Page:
Eleven summers ago, Joe Dumars used every available avenue to overhaul a Pistons roster in need of a transfusion. He drafted Tayshaun Prince, signed Chauncey Billups as a free agent and traded for Rip Hamilton.
He didn’t rub his hands and proclaim the Pistons championship worthy after all of that, and Wednesday's trade that brings Brandon Jennings on board from Milwaukee might not provide the final piece to an overhaul that includes the recent free-agent acquisition of Josh Smith and the drafting of Kentavious Caldwell-Pope.
Then again, the 2002 Pistons were short one building block up front to pair with Ben Wallace, and the 2013 Pistons start with Greg Monroe and Andre Drummond – players whose promise was recognized by USA Basketball with their invitation to last week’s minicamp in Las Vegas.
Adding Jennings surely ups their firepower. A four-year veteran, Jennings averaged 17.4 points per game last season, when he shared Milwaukee’s backcourt with Monta Ellis. He averaged 19.5 the previous season, when Ellis was acquired midway through the season.
The cost was Brandon Knight, at 21 two years younger than Jennings. It’s no secret the Pistons are gunning for the playoffs in 2014, and after not only signing a talent the caliber of Smith but adding Chauncey Billups and Italian league MVP Gigi Datome, the two-year gap in both age and NBA experience makes Jennings the likelier candidate to lead that charge.
Jennings comes to the Pistons three years younger than Billups was when he arrived in 2002, but just one year behind him in NBA experience. The parallel runs a little deeper, though. Pistons fans might not remember it quite this way – not after growing so fond of what Billups became – but there was a reason he was an unrestricted free agent who settled for a mid-level exception deal that summer. People saw him as a shoot-first guard more than a playmaker – many believed Jeff McInnis, another available free agent that summer, was the better prospect to slot at point guard – and that’s in line with the perception of Jennings today.
But coming out of high school, before an underwhelming season in Italy where he was teammates with Datome for Virtus Roma on his way to becoming Milwaukee’s pick at No. 10 in the 2009 draft, Jennings was viewed as a breathtaking playmaker with extraordinary vision, just as what stamped Billups as special before his arrival in the NBA was his playmaking ability. Jennings made his mark initially as a scorer in Milwaukee, averaging 15.5 points and 5.7 rebounds as a 20-year-old rookie, largely out of necessity.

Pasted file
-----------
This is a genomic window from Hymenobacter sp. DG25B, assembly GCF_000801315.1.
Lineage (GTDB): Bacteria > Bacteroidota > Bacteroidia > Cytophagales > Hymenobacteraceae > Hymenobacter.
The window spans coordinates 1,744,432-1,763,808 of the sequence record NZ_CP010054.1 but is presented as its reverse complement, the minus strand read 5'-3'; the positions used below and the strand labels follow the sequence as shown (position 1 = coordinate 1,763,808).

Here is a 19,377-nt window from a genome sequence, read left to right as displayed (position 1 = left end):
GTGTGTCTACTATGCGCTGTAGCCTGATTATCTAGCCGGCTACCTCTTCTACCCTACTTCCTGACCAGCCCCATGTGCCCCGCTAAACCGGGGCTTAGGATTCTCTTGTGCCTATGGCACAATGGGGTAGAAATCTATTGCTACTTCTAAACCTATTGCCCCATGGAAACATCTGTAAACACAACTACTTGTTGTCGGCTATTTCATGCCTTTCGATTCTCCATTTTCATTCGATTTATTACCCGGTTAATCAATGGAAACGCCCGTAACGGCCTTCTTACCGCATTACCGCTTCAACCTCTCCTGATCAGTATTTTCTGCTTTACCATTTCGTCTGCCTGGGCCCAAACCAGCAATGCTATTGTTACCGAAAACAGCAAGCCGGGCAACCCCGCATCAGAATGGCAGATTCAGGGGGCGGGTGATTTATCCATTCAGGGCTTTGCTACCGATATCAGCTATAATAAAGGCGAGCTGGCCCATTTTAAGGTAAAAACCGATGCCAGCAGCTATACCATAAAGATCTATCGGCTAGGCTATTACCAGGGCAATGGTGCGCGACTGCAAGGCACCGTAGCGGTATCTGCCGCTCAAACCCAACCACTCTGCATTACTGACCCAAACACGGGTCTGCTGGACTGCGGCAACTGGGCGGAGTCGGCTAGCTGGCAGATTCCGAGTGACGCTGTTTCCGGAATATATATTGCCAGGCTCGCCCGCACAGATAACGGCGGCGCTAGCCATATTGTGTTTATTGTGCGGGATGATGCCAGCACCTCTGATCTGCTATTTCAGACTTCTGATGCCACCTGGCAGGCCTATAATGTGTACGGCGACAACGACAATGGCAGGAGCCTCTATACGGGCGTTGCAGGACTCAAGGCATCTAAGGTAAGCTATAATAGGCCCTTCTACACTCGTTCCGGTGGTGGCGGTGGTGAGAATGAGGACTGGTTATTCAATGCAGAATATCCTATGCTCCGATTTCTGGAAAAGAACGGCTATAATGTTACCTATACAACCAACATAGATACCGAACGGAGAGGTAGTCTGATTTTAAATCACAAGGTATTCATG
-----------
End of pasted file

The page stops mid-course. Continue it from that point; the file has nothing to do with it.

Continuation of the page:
He’s not had the array of options in Milwaukee he’ll have in Detroit with a frontcourt of Smith, Monroe and Drummond to go with the 3-point shooting the Pistons have amassed over the past month. As much as Jennings makes the Pistons better, the big men and shooters the Pistons can surround him with figure to draw out the best in Jennings, too.
He averaged 6.5 assists to Knight’s 4.0 last season despite essentially sharing ballhandling duties with Ellis, yet he committed fewer turnovers than Knight (2.5 to 2.7) in four more minutes per game. He’s a more frequent 3-point shooter (5.8 to 4.4 tries per game), shooting slightly better a year ago (37.5 percent to 36.7). He’s a mercurial scorer who can carry an offense for long stretches, but the Pistons don’t figure to be in position to require that of him consistently.
Jennings comes with playoff experience, the Bucks losing in the first round in both his rookie and most recent seasons. He entered the summer a restricted free agent, always a tough market. As teams around the league filled their point guard openings without having to deal with the vagaries of restricted free agency, the market squeezed Jennings out of any easy avenue away from Milwaukee, where he had rejected overtures for a return.
Just as the Pistons believed Maurice Cheeks would help speed Knight’s development as a point guard, so should he benefit Jennings as he learns how and when to give up the ball to Monroe in the post, Drummond on the lob, Smith at the elbows or shooters on the wings.
Jennings is a handful in transition, a blur, and turns the corner on the pick and roll with the best of them, not a trifling consideration for a lineup that will feature Drummond setting screens and crashing to the rim. If the Pistons are going to get out and run more – and that surely will be the intention with Drummond and Smith up front and Rodney Stuckey or the athletic Caldwell-Pope, perhaps, at shooting guard – then Jennings surely will be happy to oblige a faster tempo.
To make the trade work under the salary cap, the Pistons sent second-year players Khris Middleton and Slava Kravtsov to the Bucks, as well. The move leaves the Pistons with 13 players under contract, including draft picks Caldwell-Pope and second-rounder Tony Mitchell. Peyton Siva, the No. 56 pick, has yet to sign a contract but there’s now a roster spot to accommodate him if the two sides agree to move forward.
The more pressing need, though, is probably a big man to fill Kravtsov’s role – not someone who figures to crack the rotation, but a solid pro who can step up in case of injury or foul trouble. They probably won’t rush into any more moves, though, because having two open roster spots with two months to go before training camp gives them flexibility. Teams with roster or salary-cap crunches could be shedding players who might be upgrades and bargains compared to what’s left now in free agency.